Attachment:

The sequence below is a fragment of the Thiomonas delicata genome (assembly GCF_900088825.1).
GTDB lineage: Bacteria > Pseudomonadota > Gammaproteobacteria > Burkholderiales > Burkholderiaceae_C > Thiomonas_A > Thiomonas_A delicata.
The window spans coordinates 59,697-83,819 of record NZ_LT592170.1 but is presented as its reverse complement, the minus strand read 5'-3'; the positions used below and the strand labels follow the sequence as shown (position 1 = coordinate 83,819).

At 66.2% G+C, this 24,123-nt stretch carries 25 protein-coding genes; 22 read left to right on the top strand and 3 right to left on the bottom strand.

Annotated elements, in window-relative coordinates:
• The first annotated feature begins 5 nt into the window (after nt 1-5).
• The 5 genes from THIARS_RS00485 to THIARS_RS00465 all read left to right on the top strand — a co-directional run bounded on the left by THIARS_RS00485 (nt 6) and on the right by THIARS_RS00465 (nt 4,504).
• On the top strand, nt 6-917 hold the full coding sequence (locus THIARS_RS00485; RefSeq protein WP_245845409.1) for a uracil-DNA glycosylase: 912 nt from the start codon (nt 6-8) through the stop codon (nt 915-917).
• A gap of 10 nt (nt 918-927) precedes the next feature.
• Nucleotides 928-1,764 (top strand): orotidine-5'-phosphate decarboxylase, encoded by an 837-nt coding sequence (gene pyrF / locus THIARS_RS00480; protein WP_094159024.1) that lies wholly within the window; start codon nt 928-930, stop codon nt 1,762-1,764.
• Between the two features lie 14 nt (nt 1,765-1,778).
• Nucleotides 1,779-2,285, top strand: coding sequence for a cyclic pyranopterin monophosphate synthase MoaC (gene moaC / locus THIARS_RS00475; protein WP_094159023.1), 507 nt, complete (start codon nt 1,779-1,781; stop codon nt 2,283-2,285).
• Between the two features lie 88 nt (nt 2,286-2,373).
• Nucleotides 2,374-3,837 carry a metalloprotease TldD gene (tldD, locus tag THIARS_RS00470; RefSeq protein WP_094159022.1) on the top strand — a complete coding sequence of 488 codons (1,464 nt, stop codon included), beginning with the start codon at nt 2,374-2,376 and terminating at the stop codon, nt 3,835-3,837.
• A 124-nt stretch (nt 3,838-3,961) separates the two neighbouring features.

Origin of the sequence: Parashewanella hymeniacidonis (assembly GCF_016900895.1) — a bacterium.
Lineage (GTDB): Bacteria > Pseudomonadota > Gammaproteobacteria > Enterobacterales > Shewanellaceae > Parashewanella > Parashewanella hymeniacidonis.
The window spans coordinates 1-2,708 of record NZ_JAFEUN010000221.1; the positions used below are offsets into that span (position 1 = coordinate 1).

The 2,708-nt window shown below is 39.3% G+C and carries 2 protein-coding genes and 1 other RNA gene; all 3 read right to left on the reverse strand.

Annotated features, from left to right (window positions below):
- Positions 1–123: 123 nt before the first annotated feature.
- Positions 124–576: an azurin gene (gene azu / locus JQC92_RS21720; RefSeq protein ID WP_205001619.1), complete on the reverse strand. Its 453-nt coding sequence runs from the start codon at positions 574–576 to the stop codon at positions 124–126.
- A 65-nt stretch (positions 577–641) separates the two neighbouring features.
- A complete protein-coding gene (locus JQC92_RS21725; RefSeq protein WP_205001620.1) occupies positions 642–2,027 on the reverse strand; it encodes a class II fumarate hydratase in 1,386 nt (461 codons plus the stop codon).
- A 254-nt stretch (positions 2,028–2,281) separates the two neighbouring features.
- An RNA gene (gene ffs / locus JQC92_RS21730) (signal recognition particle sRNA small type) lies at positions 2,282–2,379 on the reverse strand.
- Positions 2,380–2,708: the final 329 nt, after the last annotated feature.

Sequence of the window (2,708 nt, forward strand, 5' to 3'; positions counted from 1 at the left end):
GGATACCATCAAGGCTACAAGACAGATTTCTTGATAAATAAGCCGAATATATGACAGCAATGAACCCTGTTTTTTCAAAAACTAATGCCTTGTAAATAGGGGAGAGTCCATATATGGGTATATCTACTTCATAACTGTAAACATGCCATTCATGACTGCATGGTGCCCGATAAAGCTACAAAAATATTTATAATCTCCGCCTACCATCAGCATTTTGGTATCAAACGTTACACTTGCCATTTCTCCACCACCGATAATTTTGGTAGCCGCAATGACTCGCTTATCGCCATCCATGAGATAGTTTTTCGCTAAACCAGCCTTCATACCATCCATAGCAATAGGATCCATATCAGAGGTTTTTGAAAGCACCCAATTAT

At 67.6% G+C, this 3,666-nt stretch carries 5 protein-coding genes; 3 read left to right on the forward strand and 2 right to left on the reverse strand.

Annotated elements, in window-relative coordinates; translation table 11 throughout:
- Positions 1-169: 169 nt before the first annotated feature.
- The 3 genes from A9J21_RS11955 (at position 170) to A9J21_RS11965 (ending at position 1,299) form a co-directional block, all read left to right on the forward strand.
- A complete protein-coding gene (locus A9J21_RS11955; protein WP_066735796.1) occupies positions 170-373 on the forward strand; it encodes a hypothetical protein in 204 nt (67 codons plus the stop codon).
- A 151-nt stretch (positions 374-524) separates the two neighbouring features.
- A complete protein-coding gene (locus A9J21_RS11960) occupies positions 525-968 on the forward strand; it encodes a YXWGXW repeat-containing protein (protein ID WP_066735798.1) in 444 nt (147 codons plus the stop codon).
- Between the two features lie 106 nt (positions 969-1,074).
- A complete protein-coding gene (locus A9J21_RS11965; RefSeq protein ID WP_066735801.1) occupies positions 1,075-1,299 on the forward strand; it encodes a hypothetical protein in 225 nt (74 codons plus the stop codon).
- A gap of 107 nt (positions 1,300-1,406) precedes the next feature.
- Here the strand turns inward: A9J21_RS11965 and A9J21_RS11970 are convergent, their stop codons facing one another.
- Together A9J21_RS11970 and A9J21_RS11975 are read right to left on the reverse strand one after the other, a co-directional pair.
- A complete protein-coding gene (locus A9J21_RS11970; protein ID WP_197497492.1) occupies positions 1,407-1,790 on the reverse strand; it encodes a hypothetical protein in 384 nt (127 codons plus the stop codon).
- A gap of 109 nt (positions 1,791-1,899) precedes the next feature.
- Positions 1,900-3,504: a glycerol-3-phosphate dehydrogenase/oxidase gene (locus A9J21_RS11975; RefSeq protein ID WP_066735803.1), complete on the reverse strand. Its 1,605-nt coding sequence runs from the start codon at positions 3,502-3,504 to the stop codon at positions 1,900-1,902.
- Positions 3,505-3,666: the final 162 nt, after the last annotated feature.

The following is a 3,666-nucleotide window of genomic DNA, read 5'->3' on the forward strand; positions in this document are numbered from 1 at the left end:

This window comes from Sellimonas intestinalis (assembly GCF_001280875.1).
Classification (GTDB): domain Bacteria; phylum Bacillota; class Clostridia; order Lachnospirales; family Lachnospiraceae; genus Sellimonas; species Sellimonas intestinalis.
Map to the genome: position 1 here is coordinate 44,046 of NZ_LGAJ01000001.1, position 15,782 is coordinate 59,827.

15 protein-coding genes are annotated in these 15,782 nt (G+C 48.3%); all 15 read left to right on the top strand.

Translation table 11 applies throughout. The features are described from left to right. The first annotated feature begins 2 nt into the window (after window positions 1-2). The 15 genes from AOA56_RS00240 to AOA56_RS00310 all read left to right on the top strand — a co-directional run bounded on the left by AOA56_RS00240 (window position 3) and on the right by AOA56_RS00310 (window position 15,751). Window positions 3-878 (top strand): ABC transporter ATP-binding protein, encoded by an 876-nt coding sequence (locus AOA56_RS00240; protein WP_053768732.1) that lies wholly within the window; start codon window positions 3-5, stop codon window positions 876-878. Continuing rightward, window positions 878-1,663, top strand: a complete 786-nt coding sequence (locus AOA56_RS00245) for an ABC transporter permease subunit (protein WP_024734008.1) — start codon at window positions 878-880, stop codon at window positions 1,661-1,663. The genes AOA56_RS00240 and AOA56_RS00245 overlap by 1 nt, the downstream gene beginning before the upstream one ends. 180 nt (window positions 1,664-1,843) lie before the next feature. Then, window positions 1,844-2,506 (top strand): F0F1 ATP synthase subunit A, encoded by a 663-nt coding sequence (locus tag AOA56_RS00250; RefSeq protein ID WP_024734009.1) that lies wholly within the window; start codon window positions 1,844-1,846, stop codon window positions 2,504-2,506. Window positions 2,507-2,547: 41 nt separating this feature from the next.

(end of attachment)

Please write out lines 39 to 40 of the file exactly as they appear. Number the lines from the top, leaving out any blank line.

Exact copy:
- A gap of 107 nt (positions 1,300-1,406) precedes the next feature.
- Here the strand turns inward: A9J21_RS11965 and A9J21_RS11970 are convergent, their stop codons facing one another.